I'd say go for the biggest you can afford, and then add a smaller one later, if you find you need it. I used a couple of 24cm dutch ovens (one cast aluminum, one Le Creuset) for years, but when I got a 32cm heavy copper rondeau, I found I used that one a lot more than the smaller ones.

          1. I have a 7.5 quart or maybe 6 but definitely bigger than 5 that I know. I love it. I would hate anything smaller. If I make chili, I make chili for 4 and then lots of leftover. I want 4 or more bowls left for either lunch of dinner a few nights later. Also I want to freeze a couple of containers. Same with soup. I just made some chicken sweet potato, cannellini and kale soup. Made enough for the 3 of us one night. Then 3 bowls left for lunch and dinner one night, and 2 to freeze. I would never cook less than that. I love leftovers. Beef tips with port, wild mushrooms, onions, potatoes, etc. a month ago. Dinner for 4, lunch, and 2 freezer containers. Had one for lunch the other day.

            My point I gave away my small one. It is just me, but I cook for more quite often but I would never trade my big pot for the small one.

            1 Reply
            1. re: kchurchill5

              Agreed. It's always been the two of us (plus company now and then). I invested in a 6 or 6 1/2 qt. Dutch oven and I love it. When I cook something time-consuming, I make enough to freeze. It cooks beautifully even if it's just enough for two, as well.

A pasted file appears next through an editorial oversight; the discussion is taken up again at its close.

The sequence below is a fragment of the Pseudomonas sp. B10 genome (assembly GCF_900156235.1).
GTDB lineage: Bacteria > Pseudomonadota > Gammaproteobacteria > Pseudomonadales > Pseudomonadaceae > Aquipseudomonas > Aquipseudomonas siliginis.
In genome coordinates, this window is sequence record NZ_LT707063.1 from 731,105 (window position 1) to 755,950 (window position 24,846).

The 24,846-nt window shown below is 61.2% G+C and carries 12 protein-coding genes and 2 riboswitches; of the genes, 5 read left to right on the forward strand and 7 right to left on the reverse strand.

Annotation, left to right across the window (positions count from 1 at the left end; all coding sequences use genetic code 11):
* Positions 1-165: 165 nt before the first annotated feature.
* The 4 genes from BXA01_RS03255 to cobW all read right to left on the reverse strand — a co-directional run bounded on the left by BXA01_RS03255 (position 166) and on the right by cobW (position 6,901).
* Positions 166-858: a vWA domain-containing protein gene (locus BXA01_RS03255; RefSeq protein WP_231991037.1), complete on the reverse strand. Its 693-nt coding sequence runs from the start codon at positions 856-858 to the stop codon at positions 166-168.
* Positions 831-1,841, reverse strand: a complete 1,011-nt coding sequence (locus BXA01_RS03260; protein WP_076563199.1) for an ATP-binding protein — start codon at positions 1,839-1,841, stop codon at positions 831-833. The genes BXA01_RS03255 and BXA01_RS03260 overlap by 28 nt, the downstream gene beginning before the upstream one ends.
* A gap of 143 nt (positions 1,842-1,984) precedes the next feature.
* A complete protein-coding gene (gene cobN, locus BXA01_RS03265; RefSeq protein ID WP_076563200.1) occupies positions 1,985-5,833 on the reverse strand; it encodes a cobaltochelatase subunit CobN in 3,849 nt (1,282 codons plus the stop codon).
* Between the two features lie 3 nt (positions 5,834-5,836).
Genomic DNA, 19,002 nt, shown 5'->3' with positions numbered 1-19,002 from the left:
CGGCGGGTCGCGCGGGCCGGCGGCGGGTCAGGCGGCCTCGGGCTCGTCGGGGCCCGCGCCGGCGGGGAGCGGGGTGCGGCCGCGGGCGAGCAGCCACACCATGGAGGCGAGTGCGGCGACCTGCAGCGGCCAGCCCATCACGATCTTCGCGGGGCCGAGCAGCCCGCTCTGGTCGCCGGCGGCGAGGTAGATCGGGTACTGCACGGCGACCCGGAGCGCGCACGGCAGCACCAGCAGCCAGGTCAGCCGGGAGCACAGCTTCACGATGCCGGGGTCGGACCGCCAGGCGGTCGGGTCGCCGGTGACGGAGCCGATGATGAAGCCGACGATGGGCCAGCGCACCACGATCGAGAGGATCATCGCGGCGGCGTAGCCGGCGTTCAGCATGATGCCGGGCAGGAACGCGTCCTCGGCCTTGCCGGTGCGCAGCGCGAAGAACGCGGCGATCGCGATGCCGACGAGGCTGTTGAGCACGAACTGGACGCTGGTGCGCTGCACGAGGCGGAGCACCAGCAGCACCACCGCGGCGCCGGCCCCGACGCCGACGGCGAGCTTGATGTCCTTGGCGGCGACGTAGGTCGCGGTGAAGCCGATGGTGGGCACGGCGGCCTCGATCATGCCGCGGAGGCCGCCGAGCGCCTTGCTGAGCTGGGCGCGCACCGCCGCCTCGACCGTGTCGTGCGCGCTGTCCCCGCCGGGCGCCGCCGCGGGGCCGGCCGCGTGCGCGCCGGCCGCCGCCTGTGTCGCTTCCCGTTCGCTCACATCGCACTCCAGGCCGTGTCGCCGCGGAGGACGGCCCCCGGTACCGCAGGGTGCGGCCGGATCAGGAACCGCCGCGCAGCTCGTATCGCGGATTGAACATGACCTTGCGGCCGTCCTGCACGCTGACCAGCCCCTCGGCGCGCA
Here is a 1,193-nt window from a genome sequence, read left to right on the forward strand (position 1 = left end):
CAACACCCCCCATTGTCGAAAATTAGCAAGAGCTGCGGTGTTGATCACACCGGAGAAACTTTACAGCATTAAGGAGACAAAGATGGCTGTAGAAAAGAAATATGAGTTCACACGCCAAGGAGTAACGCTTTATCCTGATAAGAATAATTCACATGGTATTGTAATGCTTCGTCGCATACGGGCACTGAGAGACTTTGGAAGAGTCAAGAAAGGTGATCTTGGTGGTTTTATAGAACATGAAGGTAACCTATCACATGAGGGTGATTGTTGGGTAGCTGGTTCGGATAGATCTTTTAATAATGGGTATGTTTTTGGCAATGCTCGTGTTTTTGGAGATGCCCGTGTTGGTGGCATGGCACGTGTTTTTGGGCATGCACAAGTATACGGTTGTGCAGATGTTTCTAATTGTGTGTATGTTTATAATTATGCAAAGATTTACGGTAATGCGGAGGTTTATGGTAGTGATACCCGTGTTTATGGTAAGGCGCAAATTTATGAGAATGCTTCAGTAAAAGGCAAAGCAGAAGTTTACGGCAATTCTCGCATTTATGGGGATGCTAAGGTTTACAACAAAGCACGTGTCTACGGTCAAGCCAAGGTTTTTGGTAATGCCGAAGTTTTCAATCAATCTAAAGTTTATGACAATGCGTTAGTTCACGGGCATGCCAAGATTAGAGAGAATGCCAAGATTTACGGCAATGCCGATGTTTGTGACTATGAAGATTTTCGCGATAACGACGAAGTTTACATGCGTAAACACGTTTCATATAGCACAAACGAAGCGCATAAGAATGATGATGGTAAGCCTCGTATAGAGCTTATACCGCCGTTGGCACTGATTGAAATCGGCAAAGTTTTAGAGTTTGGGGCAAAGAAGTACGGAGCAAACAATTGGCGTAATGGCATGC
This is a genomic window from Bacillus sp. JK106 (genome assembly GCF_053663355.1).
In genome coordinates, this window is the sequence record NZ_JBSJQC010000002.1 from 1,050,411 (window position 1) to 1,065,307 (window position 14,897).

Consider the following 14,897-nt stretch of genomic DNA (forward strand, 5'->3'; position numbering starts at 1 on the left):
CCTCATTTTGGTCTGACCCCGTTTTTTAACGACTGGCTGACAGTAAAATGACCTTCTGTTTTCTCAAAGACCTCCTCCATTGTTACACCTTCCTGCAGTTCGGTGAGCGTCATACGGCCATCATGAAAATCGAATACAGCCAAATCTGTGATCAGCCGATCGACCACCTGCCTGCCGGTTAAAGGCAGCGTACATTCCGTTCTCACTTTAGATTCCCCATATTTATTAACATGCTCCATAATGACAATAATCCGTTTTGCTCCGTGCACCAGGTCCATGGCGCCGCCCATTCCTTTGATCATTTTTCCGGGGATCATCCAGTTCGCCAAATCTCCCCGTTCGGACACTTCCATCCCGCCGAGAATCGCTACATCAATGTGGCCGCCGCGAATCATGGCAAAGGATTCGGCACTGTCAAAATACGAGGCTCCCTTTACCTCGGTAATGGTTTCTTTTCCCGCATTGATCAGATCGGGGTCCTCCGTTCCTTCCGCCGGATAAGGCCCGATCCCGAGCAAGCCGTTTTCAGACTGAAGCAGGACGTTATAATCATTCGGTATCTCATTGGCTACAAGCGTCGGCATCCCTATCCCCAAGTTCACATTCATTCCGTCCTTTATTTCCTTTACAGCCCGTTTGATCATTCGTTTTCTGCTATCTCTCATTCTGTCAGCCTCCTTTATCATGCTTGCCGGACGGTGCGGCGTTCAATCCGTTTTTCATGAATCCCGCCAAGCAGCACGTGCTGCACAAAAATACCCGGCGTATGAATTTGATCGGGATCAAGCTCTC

Go with the big one!

            2. I guess the verdict is in :) I wouldn't go smaller than mine, but apart from the stockpot, it's the most voluminous pot I own.

              1. I recently bought a Lodge 7 qt. and think it's the ideal size. 5.5 and 6 qts. aren't big enough for a 7# pork shoulder. It was $90 which is the least expensive I've seen. It's heavy and I'm weak but even full I can move it in and out of the oven. Only two of us but as others say we love leftovers. This is round and my first choice would have been oval but I was determined to stay under $100. This is a work horse in my kitchen.

                3 Replies
                1. re: c oliver

                  A few places on line. My friend just got on, free s/h and spent 55 for the 7 qt. Another friend said he spent 49, again no s/h. Both online. They both received them. Perfect. They love them

                  1. re: c oliver

                    Curious. Walmart online, not in the store carrys Lodge, is the true brand. It has the lodge logo, heavy, to me it looks identical. Anyways 39.99 for the 7 quart. I haven't had to buy any pots recently so I'm not sure. But several friends recently said they have bought them and they were great prices. Are they the same. Anyone know? What a price compared to amazons identical looking pot for 88.

                    1. re: c oliver

                      Mine are round, too - black cast iron 4qt, Martha Stewart enameled 5qt, and Tramontina enameled 6.5qt from Walmart ($40, recommended by Cooks Illustrated). For most pieces of meat for which I use the largest one, I could have used a smaller size if it had been oval. I'd equate a 5qt oval with a 6+ qt round, so if weight were a major issue I'd be willing to spend a little more for oval. It's always worth keeping an eye out for old cast iron at yard sales and fleas - especially for uncoated, since you may be able to get a well-seasoned one for a few dollars.